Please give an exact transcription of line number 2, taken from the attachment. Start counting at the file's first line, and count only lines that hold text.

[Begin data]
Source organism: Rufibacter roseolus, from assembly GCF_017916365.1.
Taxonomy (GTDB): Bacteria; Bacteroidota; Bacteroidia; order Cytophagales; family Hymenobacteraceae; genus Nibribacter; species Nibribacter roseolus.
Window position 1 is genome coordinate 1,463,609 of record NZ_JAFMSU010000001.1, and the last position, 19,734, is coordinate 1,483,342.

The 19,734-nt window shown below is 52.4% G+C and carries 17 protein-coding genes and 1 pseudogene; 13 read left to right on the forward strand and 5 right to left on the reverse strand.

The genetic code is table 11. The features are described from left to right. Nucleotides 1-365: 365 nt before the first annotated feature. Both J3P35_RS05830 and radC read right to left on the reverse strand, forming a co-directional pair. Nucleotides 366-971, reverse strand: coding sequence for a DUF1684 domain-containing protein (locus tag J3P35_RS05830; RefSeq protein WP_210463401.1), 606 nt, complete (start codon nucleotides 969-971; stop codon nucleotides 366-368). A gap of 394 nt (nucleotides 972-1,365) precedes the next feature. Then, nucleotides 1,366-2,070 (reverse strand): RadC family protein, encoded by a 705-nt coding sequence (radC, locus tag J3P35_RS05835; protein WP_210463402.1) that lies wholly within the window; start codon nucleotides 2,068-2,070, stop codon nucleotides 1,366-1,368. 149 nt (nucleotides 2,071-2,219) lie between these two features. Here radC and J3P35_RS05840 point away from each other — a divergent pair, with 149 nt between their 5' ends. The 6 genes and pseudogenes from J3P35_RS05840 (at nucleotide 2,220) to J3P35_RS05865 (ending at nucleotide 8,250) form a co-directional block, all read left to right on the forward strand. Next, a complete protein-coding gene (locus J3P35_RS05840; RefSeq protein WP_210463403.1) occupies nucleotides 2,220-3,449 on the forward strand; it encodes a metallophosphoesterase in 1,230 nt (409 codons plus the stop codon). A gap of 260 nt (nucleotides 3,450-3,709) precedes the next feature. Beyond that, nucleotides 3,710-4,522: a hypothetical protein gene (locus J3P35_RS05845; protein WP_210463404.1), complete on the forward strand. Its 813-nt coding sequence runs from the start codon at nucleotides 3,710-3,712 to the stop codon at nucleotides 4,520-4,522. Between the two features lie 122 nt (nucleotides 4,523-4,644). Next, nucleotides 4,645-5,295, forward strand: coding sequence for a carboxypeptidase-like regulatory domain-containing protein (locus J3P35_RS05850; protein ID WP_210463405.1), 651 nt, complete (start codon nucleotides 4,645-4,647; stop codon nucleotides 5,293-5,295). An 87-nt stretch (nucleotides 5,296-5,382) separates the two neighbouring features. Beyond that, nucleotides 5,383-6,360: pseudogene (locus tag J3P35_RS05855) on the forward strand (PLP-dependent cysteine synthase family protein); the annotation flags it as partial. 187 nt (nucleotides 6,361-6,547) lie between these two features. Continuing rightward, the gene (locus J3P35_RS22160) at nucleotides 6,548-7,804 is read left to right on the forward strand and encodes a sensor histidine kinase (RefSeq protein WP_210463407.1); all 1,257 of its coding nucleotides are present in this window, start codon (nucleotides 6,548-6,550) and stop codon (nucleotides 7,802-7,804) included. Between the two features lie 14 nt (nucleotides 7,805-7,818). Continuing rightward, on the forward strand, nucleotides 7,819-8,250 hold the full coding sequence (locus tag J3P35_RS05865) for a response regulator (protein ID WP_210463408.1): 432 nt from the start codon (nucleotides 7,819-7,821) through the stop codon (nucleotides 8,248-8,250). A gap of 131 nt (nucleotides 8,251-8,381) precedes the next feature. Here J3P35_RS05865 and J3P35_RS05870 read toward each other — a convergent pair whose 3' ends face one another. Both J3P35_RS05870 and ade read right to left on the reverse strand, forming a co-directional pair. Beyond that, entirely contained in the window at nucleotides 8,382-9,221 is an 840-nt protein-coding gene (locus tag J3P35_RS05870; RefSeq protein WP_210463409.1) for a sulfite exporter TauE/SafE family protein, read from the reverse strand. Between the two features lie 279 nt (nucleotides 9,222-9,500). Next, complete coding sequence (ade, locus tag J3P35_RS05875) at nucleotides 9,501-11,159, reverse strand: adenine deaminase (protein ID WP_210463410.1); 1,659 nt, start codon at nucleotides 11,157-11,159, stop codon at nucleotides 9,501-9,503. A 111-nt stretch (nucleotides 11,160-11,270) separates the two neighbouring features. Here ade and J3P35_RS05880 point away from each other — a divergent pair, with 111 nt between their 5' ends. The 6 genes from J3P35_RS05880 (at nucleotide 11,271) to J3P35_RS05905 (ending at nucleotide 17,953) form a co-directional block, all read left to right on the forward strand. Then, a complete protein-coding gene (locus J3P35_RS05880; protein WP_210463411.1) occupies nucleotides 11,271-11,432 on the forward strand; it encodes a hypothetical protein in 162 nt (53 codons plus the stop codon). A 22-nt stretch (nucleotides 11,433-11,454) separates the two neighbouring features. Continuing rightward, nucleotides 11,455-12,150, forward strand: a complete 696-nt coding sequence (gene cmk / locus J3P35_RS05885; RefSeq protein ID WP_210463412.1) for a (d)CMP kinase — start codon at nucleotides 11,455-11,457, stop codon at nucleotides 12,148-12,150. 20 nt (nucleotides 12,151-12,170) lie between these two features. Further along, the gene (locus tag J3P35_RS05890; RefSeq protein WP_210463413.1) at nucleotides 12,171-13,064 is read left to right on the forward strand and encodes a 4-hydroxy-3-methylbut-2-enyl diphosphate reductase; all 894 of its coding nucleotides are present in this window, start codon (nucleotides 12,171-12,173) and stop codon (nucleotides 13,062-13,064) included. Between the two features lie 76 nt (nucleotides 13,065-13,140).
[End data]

Taxonomy (GTDB): Bacteria; Bacteroidota; Bacteroidia; order Cytophagales; family Hymenobacteraceae; genus Nibribacter; species Nibribacter roseolus.